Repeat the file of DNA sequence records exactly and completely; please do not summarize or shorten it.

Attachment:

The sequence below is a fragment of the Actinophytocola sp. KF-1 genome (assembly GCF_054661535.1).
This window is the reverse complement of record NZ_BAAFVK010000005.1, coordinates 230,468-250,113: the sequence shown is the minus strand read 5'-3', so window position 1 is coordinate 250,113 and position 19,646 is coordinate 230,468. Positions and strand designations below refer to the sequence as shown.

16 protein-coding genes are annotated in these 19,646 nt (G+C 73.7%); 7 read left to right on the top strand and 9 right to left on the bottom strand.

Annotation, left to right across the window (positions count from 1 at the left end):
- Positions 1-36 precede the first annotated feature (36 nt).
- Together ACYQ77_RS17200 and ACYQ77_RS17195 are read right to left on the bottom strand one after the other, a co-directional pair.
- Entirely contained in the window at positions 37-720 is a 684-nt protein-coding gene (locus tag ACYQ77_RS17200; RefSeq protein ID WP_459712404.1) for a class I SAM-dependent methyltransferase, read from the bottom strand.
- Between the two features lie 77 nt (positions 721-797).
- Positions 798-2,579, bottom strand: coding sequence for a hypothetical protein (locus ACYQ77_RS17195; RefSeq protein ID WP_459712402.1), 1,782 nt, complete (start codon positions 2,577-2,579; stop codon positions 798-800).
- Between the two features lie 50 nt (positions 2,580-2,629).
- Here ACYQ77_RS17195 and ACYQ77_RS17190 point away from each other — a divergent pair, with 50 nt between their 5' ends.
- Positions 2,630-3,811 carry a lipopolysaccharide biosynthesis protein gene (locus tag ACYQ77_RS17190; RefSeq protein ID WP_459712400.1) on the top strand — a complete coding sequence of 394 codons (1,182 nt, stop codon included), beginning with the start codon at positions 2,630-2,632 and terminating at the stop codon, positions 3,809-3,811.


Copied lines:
The sequence below is a fragment of the Actinophytocola sp. KF-1 genome (assembly GCF_054661535.1).
This window is the reverse complement of record NZ_BAAFVK010000005.1, coordinates 230,468-250,113: the sequence shown is the minus strand read 5'-3', so window position 1 is coordinate 250,113 and position 19,646 is coordinate 230,468. Positions and strand designations below refer to the sequence as shown.

16 protein-coding genes are annotated in these 19,646 nt (G+C 73.7%); 7 read left to right on the top strand and 9 right to left on the bottom strand.

Annotation, left to right across the window (positions count from 1 at the left end):
- Positions 1-36 precede the first annotated feature (36 nt).
- Together ACYQ77_RS17200 and ACYQ77_RS17195 are read right to left on the bottom strand one after the other, a co-directional pair.
- Entirely contained in the window at positions 37-720 is a 684-nt protein-coding gene (locus tag ACYQ77_RS17200; RefSeq protein ID WP_459712404.1) for a class I SAM-dependent methyltransferase, read from the bottom strand.
- Between the two features lie 77 nt (positions 721-797).
- Positions 798-2,579, bottom strand: coding sequence for a hypothetical protein (locus ACYQ77_RS17195; RefSeq protein ID WP_459712402.1), 1,782 nt, complete (start codon positions 2,577-2,579; stop codon positions 798-800).
- Between the two features lie 50 nt (positions 2,580-2,629).
- Here ACYQ77_RS17195 and ACYQ77_RS17190 point away from each other — a divergent pair, with 50 nt between their 5' ends.
- Positions 2,630-3,811 carry a lipopolysaccharide biosynthesis protein gene (locus tag ACYQ77_RS17190; RefSeq protein ID WP_459712400.1) on the top strand — a complete coding sequence of 394 codons (1,182 nt, stop codon included), beginning with the start codon at positions 2,630-2,632 and terminating at the stop codon, positions 3,809-3,811.